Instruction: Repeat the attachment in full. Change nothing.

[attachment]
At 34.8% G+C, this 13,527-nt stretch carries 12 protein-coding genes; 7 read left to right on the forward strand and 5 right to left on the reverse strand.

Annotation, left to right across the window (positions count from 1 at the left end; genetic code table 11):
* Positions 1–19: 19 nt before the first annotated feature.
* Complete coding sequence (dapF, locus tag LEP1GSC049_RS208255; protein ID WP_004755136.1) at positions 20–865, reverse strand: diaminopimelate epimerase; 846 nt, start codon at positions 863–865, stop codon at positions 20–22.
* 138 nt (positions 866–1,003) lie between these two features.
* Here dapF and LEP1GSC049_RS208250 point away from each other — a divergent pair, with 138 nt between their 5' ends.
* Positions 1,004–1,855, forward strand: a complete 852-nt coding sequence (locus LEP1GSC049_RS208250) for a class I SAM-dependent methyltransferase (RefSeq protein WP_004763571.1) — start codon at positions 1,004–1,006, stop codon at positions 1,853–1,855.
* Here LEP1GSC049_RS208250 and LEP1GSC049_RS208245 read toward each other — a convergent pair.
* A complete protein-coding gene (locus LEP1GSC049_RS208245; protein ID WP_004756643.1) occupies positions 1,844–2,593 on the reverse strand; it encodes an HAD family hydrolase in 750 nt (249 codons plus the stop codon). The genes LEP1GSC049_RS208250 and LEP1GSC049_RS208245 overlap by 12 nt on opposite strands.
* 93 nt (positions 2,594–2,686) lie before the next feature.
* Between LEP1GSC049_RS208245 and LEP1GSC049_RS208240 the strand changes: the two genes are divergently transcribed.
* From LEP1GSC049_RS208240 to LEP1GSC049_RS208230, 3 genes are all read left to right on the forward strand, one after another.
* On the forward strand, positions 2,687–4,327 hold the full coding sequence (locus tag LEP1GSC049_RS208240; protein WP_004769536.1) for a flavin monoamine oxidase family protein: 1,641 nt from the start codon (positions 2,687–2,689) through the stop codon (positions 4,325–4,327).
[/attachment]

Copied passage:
At 34.8% G+C, this 13,527-nt stretch carries 12 protein-coding genes; 7 read left to right on the forward strand and 5 right to left on the reverse strand.

Annotation, left to right across the window (positions count from 1 at the left end; genetic code table 11):
* Positions 1–19: 19 nt before the first annotated feature.
* Complete coding sequence (dapF, locus tag LEP1GSC049_RS208255; protein ID WP_004755136.1) at positions 20–865, reverse strand: diaminopimelate epimerase; 846 nt, start codon at positions 863–865, stop codon at positions 20–22.
* 138 nt (positions 866–1,003) lie between these two features.
* Here dapF and LEP1GSC049_RS208250 point away from each other — a divergent pair, with 138 nt between their 5' ends.
* Positions 1,004–1,855, forward strand: a complete 852-nt coding sequence (locus LEP1GSC049_RS208250) for a class I SAM-dependent methyltransferase (RefSeq protein WP_004763571.1) — start codon at positions 1,004–1,006, stop codon at positions 1,853–1,855.
* Here LEP1GSC049_RS208250 and LEP1GSC049_RS208245 read toward each other — a convergent pair.
* A complete protein-coding gene (locus LEP1GSC049_RS208245; protein ID WP_004756643.1) occupies positions 1,844–2,593 on the reverse strand; it encodes an HAD family hydrolase in 750 nt (249 codons plus the stop codon). The genes LEP1GSC049_RS208250 and LEP1GSC049_RS208245 overlap by 12 nt on opposite strands.
* 93 nt (positions 2,594–2,686) lie before the next feature.
* Between LEP1GSC049_RS208245 and LEP1GSC049_RS208240 the strand changes: the two genes are divergently transcribed.
* From LEP1GSC049_RS208240 to LEP1GSC049_RS208230, 3 genes are all read left to right on the forward strand, one after another.
* On the forward strand, positions 2,687–4,327 hold the full coding sequence (locus tag LEP1GSC049_RS208240; protein WP_004769536.1) for a flavin monoamine oxidase family protein: 1,641 nt from the start codon (positions 2,687–2,689) through the stop codon (positions 4,325–4,327).